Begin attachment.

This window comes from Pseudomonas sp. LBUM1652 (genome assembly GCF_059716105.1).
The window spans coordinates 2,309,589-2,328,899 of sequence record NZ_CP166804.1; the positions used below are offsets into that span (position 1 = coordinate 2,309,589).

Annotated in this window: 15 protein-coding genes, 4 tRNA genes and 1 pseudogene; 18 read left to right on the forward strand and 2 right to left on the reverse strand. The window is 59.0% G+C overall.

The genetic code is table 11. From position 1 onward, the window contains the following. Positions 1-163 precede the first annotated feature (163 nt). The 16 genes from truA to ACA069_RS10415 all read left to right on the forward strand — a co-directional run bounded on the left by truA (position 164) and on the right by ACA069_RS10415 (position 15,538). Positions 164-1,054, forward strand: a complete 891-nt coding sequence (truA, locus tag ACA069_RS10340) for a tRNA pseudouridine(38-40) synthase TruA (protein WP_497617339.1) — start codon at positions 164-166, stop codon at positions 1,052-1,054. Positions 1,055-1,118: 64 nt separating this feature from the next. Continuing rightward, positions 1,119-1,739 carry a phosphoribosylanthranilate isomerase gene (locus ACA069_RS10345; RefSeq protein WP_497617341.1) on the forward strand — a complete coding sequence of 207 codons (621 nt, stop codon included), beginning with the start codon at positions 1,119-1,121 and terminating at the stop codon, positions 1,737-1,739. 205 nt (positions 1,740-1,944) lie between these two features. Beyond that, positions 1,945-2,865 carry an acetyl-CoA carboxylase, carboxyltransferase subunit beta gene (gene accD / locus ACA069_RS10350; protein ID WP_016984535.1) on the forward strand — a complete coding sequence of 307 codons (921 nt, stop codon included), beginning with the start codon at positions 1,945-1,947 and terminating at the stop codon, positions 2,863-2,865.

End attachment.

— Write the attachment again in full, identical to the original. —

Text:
This window comes from Pseudomonas sp. LBUM1652 (genome assembly GCF_059716105.1).
The window spans coordinates 2,309,589-2,328,899 of sequence record NZ_CP166804.1; the positions used below are offsets into that span (position 1 = coordinate 2,309,589).

Annotated in this window: 15 protein-coding genes, 4 tRNA genes and 1 pseudogene; 18 read left to right on the forward strand and 2 right to left on the reverse strand. The window is 59.0% G+C overall.

The genetic code is table 11. From position 1 onward, the window contains the following. Positions 1-163 precede the first annotated feature (163 nt). The 16 genes from truA to ACA069_RS10415 all read left to right on the forward strand — a co-directional run bounded on the left by truA (position 164) and on the right by ACA069_RS10415 (position 15,538). Positions 164-1,054, forward strand: a complete 891-nt coding sequence (truA, locus tag ACA069_RS10340) for a tRNA pseudouridine(38-40) synthase TruA (protein WP_497617339.1) — start codon at positions 164-166, stop codon at positions 1,052-1,054. Positions 1,055-1,118: 64 nt separating this feature from the next. Continuing rightward, positions 1,119-1,739 carry a phosphoribosylanthranilate isomerase gene (locus ACA069_RS10345; RefSeq protein WP_497617341.1) on the forward strand — a complete coding sequence of 207 codons (621 nt, stop codon included), beginning with the start codon at positions 1,119-1,121 and terminating at the stop codon, positions 1,737-1,739. 205 nt (positions 1,740-1,944) lie between these two features. Beyond that, positions 1,945-2,865 carry an acetyl-CoA carboxylase, carboxyltransferase subunit beta gene (gene accD / locus ACA069_RS10350; protein ID WP_016984535.1) on the forward strand — a complete coding sequence of 307 codons (921 nt, stop codon included), beginning with the start codon at positions 1,945-1,947 and terminating at the stop codon, positions 2,863-2,865.